Monday, April 19, 2010

Law Abiding Citizens Pay for Criminal Behavior

An April 15, 2010 article published on (Manatee County) said two well-known phrases come to mind regarding proposed Florida legislation that would streamline taxpayer-funded pretrial release practices in the 28 counties that have such programs: "politics as usual" and "pay to play." As stated in the article, "the issue boils down to whether Florida lawmakers will serve society or special interests."

Well, let's talk about that for a minute.

The author's intent is to smear and discredit the bail industry with suggestions of dirty handed, "politics as usual" and "pay to play" slogans. The author refers to the legislation as a, "bailout" for the bail industry in an effort to stir up negative emotions towards the business men and women who work in the bail industry. However, what the article failed to tell the public about is the little known agenda of the National Association of Pretrial Services Agencies (NAPSA) and the Pretrial Justice Institute (PJI) to eliminate private surety bail nationwide and their lobbying efforts to promote the interests of pretrial services programs across the country.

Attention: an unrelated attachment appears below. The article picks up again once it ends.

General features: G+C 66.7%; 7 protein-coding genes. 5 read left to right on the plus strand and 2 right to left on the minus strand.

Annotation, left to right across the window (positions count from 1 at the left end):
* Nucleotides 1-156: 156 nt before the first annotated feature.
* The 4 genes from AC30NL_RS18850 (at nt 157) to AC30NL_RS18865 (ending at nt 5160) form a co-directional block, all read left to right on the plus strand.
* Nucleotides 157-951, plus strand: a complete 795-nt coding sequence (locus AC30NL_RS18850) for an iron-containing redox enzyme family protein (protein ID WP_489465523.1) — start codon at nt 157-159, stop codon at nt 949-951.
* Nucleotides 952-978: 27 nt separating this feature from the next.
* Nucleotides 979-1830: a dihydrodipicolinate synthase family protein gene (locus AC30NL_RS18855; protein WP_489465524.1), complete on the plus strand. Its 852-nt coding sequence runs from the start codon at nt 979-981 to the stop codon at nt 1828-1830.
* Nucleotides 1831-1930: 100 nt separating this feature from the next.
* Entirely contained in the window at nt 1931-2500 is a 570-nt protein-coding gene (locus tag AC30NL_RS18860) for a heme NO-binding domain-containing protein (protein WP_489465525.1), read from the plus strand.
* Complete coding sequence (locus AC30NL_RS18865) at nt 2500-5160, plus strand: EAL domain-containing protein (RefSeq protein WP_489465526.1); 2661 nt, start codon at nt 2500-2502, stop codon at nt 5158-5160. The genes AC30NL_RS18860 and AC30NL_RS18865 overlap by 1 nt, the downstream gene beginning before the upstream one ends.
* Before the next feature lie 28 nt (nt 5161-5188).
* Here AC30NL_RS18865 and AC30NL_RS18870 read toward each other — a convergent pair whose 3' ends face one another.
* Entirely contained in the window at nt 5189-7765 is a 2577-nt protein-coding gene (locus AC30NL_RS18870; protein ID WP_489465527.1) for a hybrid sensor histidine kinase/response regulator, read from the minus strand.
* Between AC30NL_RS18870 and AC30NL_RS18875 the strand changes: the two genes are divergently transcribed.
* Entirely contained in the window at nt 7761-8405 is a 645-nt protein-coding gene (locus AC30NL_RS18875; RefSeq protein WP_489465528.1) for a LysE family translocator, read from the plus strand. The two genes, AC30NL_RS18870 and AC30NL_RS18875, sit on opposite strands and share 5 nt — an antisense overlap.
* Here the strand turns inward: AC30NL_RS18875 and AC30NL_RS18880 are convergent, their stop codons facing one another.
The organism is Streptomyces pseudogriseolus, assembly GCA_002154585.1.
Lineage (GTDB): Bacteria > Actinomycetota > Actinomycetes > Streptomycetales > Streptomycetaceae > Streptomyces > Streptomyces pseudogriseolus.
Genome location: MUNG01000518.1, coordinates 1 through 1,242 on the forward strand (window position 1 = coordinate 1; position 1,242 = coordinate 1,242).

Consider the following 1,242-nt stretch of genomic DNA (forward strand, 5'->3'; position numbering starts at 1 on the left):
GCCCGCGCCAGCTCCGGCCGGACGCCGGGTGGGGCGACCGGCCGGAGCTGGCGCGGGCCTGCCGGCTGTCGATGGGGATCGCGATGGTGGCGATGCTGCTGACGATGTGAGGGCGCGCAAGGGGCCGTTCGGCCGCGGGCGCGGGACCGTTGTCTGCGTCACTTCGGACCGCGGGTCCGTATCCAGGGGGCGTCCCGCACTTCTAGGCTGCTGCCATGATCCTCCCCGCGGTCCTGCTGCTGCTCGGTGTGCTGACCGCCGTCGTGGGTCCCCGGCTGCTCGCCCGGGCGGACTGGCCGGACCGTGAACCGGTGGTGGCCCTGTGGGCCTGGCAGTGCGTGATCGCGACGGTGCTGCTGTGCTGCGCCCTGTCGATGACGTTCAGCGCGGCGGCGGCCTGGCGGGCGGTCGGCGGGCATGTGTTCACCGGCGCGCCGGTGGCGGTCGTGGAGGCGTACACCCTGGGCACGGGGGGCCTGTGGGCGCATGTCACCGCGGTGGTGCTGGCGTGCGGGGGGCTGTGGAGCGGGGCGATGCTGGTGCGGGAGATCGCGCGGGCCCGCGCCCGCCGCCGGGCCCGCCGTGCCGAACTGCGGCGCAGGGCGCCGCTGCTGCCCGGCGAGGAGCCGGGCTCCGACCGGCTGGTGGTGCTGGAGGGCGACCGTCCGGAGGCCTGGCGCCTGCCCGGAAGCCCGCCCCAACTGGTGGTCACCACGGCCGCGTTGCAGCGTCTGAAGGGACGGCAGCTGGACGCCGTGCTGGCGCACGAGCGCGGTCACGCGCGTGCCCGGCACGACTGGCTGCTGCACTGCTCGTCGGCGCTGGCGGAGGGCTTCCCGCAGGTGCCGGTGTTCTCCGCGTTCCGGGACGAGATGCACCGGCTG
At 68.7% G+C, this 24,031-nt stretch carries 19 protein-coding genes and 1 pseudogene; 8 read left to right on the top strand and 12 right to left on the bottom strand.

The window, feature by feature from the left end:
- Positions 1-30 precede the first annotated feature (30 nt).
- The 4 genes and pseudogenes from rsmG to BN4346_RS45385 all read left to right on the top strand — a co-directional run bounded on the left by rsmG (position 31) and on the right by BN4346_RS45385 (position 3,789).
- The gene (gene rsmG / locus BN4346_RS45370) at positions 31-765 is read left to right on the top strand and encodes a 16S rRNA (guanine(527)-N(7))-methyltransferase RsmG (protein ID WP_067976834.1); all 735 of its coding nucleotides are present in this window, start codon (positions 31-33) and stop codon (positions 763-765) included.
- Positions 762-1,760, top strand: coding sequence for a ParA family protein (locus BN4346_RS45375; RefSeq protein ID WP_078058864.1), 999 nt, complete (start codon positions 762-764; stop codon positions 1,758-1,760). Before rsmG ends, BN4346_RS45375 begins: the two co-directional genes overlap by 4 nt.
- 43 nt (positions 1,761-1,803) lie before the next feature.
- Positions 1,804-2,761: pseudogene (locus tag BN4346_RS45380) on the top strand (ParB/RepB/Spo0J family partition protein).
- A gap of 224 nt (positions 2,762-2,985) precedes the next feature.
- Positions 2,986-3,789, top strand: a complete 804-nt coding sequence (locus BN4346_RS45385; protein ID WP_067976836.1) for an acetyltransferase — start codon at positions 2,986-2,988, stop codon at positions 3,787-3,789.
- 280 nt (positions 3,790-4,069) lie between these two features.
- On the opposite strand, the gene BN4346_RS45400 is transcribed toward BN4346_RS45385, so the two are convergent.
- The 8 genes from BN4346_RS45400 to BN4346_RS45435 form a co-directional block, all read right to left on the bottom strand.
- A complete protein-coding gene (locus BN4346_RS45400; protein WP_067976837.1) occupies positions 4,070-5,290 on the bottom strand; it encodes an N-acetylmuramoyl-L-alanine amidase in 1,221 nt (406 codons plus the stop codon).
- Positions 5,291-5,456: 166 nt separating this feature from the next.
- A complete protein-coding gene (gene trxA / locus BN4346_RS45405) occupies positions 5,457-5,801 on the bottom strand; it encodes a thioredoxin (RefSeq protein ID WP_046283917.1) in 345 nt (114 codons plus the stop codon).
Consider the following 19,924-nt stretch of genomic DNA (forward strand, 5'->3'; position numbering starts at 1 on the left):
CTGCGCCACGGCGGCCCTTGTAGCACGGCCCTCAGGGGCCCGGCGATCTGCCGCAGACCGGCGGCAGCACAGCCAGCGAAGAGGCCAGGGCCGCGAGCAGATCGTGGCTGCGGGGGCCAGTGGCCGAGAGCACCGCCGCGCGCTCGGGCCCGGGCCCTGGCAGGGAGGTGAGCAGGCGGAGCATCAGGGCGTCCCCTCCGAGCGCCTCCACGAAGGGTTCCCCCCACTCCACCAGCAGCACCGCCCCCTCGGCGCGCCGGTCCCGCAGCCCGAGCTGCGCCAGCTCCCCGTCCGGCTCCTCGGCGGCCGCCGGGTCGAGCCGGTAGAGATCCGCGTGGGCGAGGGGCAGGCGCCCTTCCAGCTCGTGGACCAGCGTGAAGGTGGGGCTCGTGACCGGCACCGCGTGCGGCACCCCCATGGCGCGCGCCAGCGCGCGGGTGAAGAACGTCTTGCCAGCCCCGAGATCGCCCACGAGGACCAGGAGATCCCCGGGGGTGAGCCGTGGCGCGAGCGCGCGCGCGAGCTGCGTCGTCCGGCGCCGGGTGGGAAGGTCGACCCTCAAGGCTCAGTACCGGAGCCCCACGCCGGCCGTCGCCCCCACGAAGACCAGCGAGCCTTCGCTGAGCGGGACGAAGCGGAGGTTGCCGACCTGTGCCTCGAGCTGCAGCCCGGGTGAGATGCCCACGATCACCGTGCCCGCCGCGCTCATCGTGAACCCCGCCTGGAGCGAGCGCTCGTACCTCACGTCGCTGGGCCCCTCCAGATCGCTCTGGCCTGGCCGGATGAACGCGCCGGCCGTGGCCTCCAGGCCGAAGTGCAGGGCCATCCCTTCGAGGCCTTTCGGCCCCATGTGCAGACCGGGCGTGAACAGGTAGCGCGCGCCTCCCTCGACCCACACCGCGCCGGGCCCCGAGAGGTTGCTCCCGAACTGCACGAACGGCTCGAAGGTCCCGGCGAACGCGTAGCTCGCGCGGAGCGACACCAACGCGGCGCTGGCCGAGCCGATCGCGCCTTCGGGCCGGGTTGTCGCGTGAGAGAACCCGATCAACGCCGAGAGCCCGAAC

In a country built on the backs of small business, does the bail industry have a special interest in preserving the livelihood of hundreds of hard working independent bail bond agents? Yes! The bail industry is no different from other small businesses in its efforts to protect against government intrusion. But just as important, the bail bond industry has a special interest in educating the public on how their tax dollars are being used to subsidize the release of criminals and a special interest in warning taxpayers about pretrial release practices that affect their public safety.

Advocates of taxpayer-funded pretrial release programs routinely tell the public and our elected officials that the people they release on our tax dollars are not really, "bad people" or those that have committed really, "bad crimes." As evidence, Manatee County says their taxpayer-funded pretrial release program allows people with, "almost spotless records who have been jailed on charges in non-violent crimes to be released," . . . but under supervision.